“Punting the Pundits” is an Open Thread. It is a selection of editorials and opinions from around the news medium and the internet blogs. The intent is to provide a forum for your reactions and opinions, not just to the opinions presented, but to what ever you find important.
Eugene Robinson: Looney, and That’s No Debate
OK, I want to make sure I understand. Two years ago, with the nation facing a host of complex and difficult problems, voters put a bunch of thoughtful, well-educated people in charge of the government. Now many of those same voters, unhappy and impatient, have decided that things will get better if some crazy, ignorant people are running the show? Seriously?
I thought I had come to terms with the whole tea party thing, I really did. I convinced myself that it could be analyzed as a political phenomenon, an expression of disaffection, a reaction to economic, social and demographic change that leaves some Americans anxious and unsettled, blah blah blah. But then came Wednesday’s debate in Delaware-featuring Christine O’Donnell, uncut and uncensored-and all my rationalizations crumbled. This isn’t politics, it’s insanity.
I know that O’Donnell is likely to lose to Democrat Chris Coons. But until Election Day-at least-we’re supposed to take her seriously as the Republican candidate for the United States Senate. Sorry, but I just can’t do it anymore.
Nor can I pretend that Carl Paladino, the raging bull from Buffalo, is qualified by experience or temperament to be governor of New York. Or that Sharron Angle, whose small-government philosophy is so extreme as to be incoherent, could possibly make a worthwhile contribution as a senator. Or that Rich Iott, whose idea of weekend fun is putting on a Nazi SS uniform and gamboling through the woods, is remotely acceptable as a candidate for the House.
Steven G. Bradbury and John P. Elwood: Call the Senate’s bluff on recess appointments
. . . the Senate cannot constitutionally thwart the president’s recess appointment power through pro forma sessions.
The Senate, of course, does not meet as a body during a pro forma session. By the terms of the recess order, no business can be conducted, and the Senate is not capable of acting on the president’s nominations. That means the Senate remains in “recess” for purposes of the recess appointment power, despite the empty formalities of the individual senators who wield the gavel in pro forma sessions.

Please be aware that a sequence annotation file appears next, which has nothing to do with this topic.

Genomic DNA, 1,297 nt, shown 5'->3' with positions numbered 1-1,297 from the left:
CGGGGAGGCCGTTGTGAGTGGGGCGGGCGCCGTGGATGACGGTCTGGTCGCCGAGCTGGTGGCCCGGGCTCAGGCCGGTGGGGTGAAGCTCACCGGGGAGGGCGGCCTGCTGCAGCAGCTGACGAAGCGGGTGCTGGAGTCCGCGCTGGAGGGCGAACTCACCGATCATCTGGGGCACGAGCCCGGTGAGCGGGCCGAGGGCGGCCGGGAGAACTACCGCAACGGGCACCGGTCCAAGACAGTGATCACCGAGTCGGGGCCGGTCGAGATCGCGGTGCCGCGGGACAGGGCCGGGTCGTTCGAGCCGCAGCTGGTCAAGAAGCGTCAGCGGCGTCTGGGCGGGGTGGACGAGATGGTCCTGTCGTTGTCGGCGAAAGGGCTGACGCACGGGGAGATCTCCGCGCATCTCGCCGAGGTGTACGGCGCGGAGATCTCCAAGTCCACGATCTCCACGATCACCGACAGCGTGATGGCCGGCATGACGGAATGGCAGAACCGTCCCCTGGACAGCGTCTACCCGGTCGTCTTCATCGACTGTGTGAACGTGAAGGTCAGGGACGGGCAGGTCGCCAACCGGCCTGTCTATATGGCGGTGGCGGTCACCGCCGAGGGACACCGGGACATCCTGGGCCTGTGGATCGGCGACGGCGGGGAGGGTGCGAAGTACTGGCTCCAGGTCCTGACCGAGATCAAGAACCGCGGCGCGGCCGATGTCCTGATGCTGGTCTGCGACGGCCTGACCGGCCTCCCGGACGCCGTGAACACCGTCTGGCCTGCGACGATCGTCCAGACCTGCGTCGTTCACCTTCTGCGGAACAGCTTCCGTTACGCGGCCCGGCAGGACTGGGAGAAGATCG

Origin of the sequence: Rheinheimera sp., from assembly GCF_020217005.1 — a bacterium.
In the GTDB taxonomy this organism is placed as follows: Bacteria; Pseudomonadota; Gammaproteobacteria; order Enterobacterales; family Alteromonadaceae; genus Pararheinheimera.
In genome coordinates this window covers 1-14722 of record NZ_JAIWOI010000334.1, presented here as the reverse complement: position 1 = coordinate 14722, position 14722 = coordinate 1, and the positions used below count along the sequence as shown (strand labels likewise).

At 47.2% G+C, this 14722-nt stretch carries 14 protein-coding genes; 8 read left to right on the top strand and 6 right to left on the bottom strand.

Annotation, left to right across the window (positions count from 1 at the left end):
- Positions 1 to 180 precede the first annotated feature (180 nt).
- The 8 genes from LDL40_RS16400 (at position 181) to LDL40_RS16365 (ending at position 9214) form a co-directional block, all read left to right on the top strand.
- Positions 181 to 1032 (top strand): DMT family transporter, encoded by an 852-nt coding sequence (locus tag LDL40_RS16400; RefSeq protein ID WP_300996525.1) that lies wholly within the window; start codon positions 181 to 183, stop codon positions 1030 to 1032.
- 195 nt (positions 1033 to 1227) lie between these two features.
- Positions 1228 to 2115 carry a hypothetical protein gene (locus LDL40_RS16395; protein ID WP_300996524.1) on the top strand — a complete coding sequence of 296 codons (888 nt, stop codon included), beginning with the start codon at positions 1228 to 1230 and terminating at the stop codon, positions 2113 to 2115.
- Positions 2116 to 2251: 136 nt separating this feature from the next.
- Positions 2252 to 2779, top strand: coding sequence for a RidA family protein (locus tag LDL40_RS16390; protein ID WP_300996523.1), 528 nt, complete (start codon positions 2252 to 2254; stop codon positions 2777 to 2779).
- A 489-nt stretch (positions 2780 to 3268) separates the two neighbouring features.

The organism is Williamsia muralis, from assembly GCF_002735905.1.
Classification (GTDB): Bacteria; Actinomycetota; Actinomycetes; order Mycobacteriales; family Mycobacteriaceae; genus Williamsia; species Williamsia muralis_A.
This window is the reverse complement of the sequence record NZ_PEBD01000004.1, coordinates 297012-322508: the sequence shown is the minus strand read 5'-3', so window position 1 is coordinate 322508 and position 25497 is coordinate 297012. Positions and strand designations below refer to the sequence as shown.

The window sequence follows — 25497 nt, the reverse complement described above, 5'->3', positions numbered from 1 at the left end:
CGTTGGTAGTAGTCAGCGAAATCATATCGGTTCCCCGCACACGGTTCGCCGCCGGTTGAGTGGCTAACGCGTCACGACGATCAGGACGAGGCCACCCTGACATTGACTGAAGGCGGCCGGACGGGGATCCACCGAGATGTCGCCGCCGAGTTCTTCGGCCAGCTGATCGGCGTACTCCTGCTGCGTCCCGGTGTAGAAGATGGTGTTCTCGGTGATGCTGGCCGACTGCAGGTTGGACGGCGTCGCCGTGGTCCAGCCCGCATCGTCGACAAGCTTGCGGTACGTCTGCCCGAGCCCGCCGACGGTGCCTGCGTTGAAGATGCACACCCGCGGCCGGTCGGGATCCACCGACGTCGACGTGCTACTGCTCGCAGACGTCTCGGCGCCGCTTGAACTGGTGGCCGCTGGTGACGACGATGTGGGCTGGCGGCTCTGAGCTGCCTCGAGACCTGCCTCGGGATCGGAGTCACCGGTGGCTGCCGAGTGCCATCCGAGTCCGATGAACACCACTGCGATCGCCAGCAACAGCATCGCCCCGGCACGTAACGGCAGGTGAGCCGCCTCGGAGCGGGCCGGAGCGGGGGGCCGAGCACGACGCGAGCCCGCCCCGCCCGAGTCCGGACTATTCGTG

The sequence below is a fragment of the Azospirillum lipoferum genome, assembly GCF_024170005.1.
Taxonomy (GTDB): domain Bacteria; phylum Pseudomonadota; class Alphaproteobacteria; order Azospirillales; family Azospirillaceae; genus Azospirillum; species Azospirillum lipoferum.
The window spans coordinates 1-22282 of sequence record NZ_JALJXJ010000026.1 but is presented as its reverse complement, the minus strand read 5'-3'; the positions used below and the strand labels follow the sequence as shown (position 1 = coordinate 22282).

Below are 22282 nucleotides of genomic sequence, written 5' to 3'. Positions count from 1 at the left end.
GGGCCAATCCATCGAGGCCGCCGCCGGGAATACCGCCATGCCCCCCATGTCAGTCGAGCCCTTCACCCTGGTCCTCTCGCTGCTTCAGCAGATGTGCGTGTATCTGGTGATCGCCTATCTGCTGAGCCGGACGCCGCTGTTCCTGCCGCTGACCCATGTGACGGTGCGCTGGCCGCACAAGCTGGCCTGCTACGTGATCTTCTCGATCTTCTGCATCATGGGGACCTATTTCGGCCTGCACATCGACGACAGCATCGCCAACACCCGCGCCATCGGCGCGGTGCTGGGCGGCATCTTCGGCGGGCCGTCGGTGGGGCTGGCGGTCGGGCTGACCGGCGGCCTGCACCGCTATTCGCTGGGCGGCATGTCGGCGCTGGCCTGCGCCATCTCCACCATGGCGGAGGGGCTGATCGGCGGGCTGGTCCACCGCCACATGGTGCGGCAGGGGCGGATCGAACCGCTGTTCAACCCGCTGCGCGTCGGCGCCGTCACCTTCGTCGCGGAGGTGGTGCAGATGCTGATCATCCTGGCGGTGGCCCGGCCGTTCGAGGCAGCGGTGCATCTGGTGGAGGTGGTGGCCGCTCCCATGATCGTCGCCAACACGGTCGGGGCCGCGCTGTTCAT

The president should consider calling the Senate’s bluff by exercising his recess appointment power to challenge the use of pro forma sessions. If the Senate persists, then the federal courts may need to resolve the validity of the Senate’s gambit.
The alternative will likely be greater gridlock in Washington. This practice will inevitably become the standard operating procedure, and the recess appointment power could become a virtual dead letter — undermining what the Founders viewed as an essential tool for the effective functioning of our government.
Come on, President Obama, call them on this Game of Chicken.
Katrina vanden Heuvel: Working Families Party: Still Fighting for Working People
Since its founding in 1998, the Working Families Party (WFP) has emerged as New York State’s liveliest progressive political force. It has helped Democrats take back both the US Congress and the State Senate by bringing disaffected Democrats, union members and independents into a coalition with insurgent Democratic candidates.
In 2009, a WFP-backed slate of unusually good progressive candidates for New York City Council, Comptroller and Public Advocate (Nation contributor Bill De Blasio) all won in a landslide. And this September, the party helped defeat notorious state senator Pedro Espada, who had held Albany hostage by threatening to become a Republican and almost single-handedly blocked tenants’ rights legislation from coming to the floor.
That means New Yorkers voting the WFP line on November 2. If you vote for Cuomo, for example, do so on the WFP line rather than the Democratic line. If you select both bubbles only the majority party will receive your vote, and the WFP needs to reach that 50,000-vote threshold to continue receiving its own line on the state ballot.
The WFP is also on the ballot in five other states-Connecticut, Vermont, Oregon, Delaware and South Carolina. In Connecticut, votes on the WFP line could be the margin in some high-profile races like Attorney General Richard Blumenthal versus Linda McMahon for US Senate, and Democrat Dan Malloy versus Tom Foley for Governor.
So if you can vote for the WFP this election, do it. And all of us can tell our friends and colleagues about this once-ragtag group of unions, community groups and progressives that has grown into a force, electing progressive candidates and advancing progressive causes.